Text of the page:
The most important Congressional legislation since Roe v Wade (1978) was withdrawn from the House floor under pressure of pro-life Republican women citing concerns about its reporting requirement for rape and incest victims. That it was withdrawn on the day of the annual March for Life when it had been promised by House leadership, was especially galling for the pro-life community, which is predominate, if not entirely, Republican.
If the Pain-Capable Bill is not brought to the floor of the House and the Senate this year, where it would undoubtedly pass, a large percentage of the GOP ground troops will feel much as they did in 2012 when Romney ran away from any discussion of abortion or marriage. Pro-lifers once again will feel the Republican establishment had stabbed them in the back. It’s simply not possible for any Republican presidential candidate to win the White House without the active support of pro-life activists.
Hispanic Catholics are a growing segment of Catholic voters, now over 20%. (Hispanic voters represented 8% of all 2014 voters.) The voting record of Hispanic Catholics does not differ significantly from Hispanic voters in general, thus raising a question about the oft-repeated claim that Hispanic Catholics are “natural” social conservatives and ripe for wooing by the GOP.
Hispanic voters did respond as a group to President George W. Bush’s reelection effort, voting 44% in his favor over John Kerry. But the ugly immigration debate of 2005 put an end to that trend towards the GOP among Hispanic voters. In the congressional election of 2006, Hispanic votes for GOP candidates dropped by 50% with Romney receiving only 27% of the Hispanic vote in 2012.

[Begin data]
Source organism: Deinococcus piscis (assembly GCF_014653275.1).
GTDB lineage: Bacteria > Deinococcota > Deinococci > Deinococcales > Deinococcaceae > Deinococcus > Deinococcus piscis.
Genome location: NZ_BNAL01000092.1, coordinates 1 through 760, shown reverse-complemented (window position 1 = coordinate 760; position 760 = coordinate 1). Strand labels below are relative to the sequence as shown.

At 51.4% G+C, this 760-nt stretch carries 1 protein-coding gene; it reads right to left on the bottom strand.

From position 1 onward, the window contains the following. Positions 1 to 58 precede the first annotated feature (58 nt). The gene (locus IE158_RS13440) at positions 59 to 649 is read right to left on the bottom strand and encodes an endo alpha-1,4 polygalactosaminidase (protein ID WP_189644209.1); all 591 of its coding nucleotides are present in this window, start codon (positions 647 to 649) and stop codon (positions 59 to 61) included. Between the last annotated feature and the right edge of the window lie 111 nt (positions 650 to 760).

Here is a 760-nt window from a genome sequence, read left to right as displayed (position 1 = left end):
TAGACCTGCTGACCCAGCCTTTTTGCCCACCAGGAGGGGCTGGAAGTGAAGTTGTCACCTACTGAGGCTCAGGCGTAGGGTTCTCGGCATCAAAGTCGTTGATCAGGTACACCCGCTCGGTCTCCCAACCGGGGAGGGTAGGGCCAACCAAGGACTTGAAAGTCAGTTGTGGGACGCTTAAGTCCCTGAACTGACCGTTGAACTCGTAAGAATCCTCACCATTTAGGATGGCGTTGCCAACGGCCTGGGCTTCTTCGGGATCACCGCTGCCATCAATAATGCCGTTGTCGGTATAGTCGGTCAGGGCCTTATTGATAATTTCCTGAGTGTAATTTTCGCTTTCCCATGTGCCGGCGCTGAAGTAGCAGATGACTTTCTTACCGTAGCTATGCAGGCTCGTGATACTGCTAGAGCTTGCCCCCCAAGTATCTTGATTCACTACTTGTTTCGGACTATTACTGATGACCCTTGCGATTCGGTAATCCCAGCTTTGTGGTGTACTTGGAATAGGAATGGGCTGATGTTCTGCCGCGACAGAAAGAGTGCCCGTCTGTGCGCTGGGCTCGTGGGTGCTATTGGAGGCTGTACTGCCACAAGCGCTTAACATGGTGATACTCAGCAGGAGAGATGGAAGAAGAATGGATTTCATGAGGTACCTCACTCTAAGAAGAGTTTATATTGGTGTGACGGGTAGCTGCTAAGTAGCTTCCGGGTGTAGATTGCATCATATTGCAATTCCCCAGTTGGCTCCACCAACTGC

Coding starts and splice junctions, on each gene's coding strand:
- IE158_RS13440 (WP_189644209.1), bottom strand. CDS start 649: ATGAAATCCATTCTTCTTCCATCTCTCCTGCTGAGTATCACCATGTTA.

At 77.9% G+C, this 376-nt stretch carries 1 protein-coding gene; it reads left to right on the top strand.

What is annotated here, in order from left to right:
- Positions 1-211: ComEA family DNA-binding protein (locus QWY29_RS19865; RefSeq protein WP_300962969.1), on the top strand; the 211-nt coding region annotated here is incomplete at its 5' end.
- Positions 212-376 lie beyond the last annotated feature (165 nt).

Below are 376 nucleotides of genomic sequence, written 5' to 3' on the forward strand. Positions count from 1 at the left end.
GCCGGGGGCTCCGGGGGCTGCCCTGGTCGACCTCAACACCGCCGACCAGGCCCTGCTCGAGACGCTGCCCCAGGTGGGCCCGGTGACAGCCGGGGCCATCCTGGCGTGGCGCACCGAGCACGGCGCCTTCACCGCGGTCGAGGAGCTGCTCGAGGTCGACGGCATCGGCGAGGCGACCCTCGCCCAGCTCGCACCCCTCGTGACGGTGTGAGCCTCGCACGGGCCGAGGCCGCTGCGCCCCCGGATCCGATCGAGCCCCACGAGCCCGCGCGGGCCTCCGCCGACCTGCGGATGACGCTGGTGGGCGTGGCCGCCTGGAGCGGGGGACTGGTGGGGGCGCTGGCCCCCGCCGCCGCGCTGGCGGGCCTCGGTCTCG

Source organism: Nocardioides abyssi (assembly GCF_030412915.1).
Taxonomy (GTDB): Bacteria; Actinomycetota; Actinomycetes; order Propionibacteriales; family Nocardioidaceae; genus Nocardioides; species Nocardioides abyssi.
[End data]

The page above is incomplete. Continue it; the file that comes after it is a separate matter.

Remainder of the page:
Hispanic Evangelicals vote very differently from Hispanic Catholics — they consistently favor social conservatives by a large margin, a fact worth pondering.
At present, there are three Catholic GOP candidates: Rubio, Santorum, and Bush. The only Democratic Catholic candidate on the horizon is former Gov. Martin O’Malley of Maryland, who given the growing resistance against Hillary Clinton’s candidacy may move towards center stage.
Given the addition of immigration and possibly environmentalism as Catholic issues on the 2016 campaign, O’Malley would be somewhat shielded from his abortion advocacy — his support of federal funding for abortion — as well as his dismissal of the religious liberty issues arising from his support for Obamacare. He’s relatively young and attractive, so JFK nostalgia will naturally flow in his direction.
Rick Santorum’s moment came in 2012 when he was within a few primary victories of the nomination. It’s doubtful that moment will return. Both Bush and Rubio have already gained some momentum, in spite of their intra-state rivalry. Putting aside the issue of fundraising and political infrastructure, both Bush and Rubio will have a reasonable defense against charges they have ignored the Church’s “teaching” on immigration, but their record will be ignored since they belong to the party still besmirched with, and in some cases cases still practicing, the anti-immigration rant of 2005.
However, any of these three candidates will eventually receive the wholehearted support of the pro-life ground troops. Santorum would be their first pick, but the records of both Rubio and Bush would win them a solid following, after some initial grousing.
In sum, Catholics voters who hope our nation can recover from eight years of an Obama presidency face serious challenges. The ongoing battle with the Catholic left has been made more difficult by the papal encouragement of the Cuomo-Kennedy legacy of social justice Catholicism. This cannot be overcome by the emergence in spite of stronger pro-life, pro-marriage leadership by individual bishops.
Until the culture of the USCCB undergoes a radical conversion, the message of Catholic bishops to Catholic voters in the U.S. will not favor candidates who espouse life, marriage, and the rejection of euthanasia. The settled moral issues of the Catholic faith, those that bear no qualification, will continue to be paid lip service by most Catholics.
The only solution is for lay Catholics to amplify the voice of individual bishops who are leading on these issues, create a loose grassroots network of Catholics nationwide, and outwork and out-shout the newly-energized and well-funded organizations who publish lies about the faith to support pro-abortion and pro-gay marriage candidates.
Deal W. Hudson
March 13, 2015